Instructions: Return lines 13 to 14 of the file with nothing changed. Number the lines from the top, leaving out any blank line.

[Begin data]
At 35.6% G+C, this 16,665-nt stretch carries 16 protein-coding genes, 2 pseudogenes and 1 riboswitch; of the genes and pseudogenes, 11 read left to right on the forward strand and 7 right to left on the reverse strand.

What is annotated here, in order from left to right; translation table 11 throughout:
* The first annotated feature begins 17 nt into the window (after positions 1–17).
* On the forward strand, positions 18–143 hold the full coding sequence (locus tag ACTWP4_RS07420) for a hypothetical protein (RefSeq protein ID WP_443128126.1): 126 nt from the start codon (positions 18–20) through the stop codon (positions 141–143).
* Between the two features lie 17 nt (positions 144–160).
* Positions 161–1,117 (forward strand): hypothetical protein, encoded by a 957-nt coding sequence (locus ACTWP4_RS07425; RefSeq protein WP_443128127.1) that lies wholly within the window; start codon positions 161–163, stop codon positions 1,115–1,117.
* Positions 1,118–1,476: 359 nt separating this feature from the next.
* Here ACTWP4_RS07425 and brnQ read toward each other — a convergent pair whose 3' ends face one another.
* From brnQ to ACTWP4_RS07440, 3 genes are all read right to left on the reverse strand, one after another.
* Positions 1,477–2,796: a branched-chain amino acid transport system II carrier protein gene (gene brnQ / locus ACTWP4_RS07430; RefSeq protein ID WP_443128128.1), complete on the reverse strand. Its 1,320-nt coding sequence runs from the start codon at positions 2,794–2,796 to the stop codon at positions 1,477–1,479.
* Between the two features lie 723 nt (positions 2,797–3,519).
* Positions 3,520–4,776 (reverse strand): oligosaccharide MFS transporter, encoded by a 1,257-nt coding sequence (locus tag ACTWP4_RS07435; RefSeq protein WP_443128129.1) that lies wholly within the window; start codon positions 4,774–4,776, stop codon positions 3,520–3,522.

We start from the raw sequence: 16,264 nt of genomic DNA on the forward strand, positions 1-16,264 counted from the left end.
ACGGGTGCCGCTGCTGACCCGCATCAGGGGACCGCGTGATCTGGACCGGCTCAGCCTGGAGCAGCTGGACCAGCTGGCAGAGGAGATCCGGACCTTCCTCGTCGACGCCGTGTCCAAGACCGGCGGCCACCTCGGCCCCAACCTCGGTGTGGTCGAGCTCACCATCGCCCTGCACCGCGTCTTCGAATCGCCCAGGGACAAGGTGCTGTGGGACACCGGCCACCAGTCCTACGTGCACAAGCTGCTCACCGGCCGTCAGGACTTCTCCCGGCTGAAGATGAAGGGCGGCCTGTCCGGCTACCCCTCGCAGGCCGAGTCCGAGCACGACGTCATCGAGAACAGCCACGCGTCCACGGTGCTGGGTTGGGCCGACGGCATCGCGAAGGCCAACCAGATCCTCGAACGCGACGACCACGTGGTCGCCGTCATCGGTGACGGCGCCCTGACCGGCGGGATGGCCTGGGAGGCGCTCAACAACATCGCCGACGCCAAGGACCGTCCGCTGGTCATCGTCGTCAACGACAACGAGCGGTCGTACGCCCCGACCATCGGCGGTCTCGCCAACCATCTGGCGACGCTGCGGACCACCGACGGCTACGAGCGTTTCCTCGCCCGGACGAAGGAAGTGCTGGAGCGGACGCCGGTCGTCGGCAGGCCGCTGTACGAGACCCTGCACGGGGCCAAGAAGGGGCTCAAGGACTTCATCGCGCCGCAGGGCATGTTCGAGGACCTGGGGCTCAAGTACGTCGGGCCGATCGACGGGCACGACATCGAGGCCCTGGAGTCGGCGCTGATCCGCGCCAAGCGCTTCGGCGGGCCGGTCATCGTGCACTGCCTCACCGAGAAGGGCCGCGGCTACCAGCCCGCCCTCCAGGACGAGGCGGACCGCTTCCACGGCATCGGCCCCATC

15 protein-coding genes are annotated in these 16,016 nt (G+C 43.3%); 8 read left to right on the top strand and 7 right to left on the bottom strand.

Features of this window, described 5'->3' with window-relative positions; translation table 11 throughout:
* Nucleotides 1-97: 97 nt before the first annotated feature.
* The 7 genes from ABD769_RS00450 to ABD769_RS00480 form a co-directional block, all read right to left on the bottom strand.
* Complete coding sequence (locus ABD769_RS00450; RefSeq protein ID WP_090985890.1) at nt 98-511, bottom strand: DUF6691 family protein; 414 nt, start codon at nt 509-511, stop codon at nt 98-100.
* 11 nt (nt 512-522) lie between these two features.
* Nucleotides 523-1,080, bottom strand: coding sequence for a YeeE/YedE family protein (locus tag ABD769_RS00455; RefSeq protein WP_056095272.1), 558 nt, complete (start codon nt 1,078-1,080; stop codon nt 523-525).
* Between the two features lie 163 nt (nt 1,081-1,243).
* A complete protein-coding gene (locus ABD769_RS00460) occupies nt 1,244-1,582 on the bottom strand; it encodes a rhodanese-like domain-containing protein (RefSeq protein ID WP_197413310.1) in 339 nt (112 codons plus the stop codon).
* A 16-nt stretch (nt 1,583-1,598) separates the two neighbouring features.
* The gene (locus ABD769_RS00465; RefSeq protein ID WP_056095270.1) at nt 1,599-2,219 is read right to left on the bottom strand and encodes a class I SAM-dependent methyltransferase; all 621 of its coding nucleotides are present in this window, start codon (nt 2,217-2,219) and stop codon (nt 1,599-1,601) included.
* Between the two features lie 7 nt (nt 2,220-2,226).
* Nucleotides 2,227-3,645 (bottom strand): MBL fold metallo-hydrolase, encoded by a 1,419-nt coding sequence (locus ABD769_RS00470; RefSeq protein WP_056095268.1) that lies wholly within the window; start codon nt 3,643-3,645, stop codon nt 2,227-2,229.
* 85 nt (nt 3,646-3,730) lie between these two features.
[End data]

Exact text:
We start from the raw sequence: 16,264 nt of genomic DNA on the forward strand, positions 1-16,264 counted from the left end.
ACGGGTGCCGCTGCTGACCCGCATCAGGGGACCGCGTGATCTGGACCGGCTCAGCCTGGAGCAGCTGGACCAGCTGGCAGAGGAGATCCGGACCTTCCTCGTCGACGCCGTGTCCAAGACCGGCGGCCACCTCGGCCCCAACCTCGGTGTGGTCGAGCTCACCATCGCCCTGCACCGCGTCTTCGAATCGCCCAGGGACAAGGTGCTGTGGGACACCGGCCACCAGTCCTACGTGCACAAGCTGCTCACCGGCCGTCAGGACTTCTCCCGGCTGAAGATGAAGGGCGGCCTGTCCGGCTACCCCTCGCAGGCCGAGTCCGAGCACGACGTCATCGAGAACAGCCACGCGTCCACGGTGCTGGGTTGGGCCGACGGCATCGCGAAGGCCAACCAGATCCTCGAACGCGACGACCACGTGGTCGCCGTCATCGGTGACGGCGCCCTGACCGGCGGGATGGCCTGGGAGGCGCTCAACAACATCGCCGACGCCAAGGACCGTCCGCTGGTCATCGTCGTCAACGACAACGAGCGGTCGTACGCCCCGACCATCGGCGGTCTCGCCAACCATCTGGCGACGCTGCGGACCACCGACGGCTACGAGCGTTTCCTCGCCCGGACGAAGGAAGTGCTGGAGCGGACGCCGGTCGTCGGCAGGCCGCTGTACGAGACCCTGCACGGGGCCAAGAAGGGGCTCAAGGACTTCATCGCGCCGCAGGGCATGTTCGAGGACCTGGGGCTCAAGTACGTCGGGCCGATCGACGGGCACGACATCGAGGCCCTGGAGTCGGCGCTGATCCGCGCCAAGCGCTTCGGCGGGCCGGTCATCGTGCACTGCCTCACCGAGAAGGGCCGCGGCTACCAGCCCGCCCTCCAGGACGAGGCGGACCGCTTCCACGGCATCGGCCCCATC